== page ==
One of the very interesting feature added in Spring ’15 is @testSetup. In this post I will try to explain with example more about the feature. Below is what you will get from release note about @testSetup.Now let’s check with example -Below is the class/methods for which we need to write test methods – public class AccountHelper { public List<Account> getAllAccounts(){ List<Account> allAccounts = [Select Id from Account]; return allAccounts; } public Integer getEmployeeCountFrom(String accountNumber){ Account fetchedAccount = [Select Id, NumberOfEmployees from Account where AccountNumber = :accountNumber LIMIT 1]; return fetchedAccount.NumberOfEmployees; } public List<Case> getAllCases(Id accountId){ return [select ID from Case where AccountId = :accountId]; } public void updateEmployeeCountFor(String accountNumber, Integer newEmployeeCount){ Account fetchedAccount = [Select Id, NumberOfEmployees from Account where AccountNumber = :accountNumber LIMIT 1]; fetchedAccount.NumberOfEmployees = newEmployeeCount; update fetchedAccount; }}Previously we used to write test classes like below -@isTestpublic class AccountHelperTest { static testMethod void testGetAllAccounts(){ List<Account> accounts = new List<Account>(); for(Integer i=0;i < 100;i++){ accounts.add(new Account(Name = ‘Universal Container’)); } insert accounts; Test.startTest(); AccountHelper accountHelper = new AccountHelper(); List<Account> allAccounts = accountHelper.getAllAccounts(); Test.stopTest(); System.assertEquals(100, allAccounts.size()); } static testMethod void testGetEmployeeCountFrom(){ Account anAccount = new Account(); anAccount.Name = ‘Universal Container’; anAccount.AccountNumber = ‘TEST’; anAccount.NumberOfEmployees = 100; insert anAccount; Test.startTest(); AccountHelper accountHelper = new AccountHelper(); Integer numberOfEmployees = accountHelper.getEmployeeCountFrom(‘TEST’); Test.stopTest(); System.assertEquals(100, numberOfEmployees); } static testMethod void testGetAllCases(){ //Create the account first Account anAccount = new Account(); anAccount.Name = ‘Universal Container’; insert anAccount;...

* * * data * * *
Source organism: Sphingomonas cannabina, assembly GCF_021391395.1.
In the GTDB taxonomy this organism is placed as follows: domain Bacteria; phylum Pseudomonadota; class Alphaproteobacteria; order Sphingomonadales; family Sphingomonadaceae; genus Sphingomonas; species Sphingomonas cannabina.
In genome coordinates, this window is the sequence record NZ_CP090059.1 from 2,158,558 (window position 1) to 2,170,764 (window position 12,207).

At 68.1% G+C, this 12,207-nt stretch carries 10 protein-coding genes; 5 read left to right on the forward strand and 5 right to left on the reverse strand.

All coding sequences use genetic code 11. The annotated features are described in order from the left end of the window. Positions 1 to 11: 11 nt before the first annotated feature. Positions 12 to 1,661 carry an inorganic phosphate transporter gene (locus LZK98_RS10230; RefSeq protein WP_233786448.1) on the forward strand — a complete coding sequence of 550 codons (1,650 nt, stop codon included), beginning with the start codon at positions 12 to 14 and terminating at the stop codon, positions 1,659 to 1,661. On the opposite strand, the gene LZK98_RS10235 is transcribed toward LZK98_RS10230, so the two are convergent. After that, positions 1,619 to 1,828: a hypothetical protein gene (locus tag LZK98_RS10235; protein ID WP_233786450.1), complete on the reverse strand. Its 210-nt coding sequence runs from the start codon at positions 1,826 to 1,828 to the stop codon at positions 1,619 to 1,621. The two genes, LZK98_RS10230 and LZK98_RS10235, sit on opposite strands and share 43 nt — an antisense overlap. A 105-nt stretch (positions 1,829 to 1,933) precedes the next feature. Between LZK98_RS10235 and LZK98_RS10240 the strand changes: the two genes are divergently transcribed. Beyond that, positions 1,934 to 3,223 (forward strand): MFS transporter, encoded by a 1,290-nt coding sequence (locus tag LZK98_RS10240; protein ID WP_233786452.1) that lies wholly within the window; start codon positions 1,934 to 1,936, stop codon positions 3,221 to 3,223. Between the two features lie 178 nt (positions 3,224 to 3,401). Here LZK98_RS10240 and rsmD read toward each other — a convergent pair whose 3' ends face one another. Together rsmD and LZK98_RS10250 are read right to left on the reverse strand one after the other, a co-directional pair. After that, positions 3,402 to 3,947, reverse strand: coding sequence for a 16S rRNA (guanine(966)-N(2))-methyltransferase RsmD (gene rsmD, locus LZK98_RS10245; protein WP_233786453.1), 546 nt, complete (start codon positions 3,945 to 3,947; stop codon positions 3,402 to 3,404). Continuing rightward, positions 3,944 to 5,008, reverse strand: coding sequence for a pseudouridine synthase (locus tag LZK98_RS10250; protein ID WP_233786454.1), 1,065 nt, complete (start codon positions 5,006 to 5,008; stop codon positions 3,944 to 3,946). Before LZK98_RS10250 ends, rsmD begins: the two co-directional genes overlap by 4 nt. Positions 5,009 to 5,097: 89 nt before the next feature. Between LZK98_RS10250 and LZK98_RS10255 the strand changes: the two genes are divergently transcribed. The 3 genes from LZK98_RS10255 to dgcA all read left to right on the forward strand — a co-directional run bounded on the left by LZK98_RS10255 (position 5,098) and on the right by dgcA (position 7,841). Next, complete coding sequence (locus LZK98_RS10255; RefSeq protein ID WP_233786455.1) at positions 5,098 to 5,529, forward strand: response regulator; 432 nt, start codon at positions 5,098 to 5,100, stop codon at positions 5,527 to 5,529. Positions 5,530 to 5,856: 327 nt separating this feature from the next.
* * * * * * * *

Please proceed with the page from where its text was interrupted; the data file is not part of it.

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JSON Parsing with Apex in Salesforce – Part II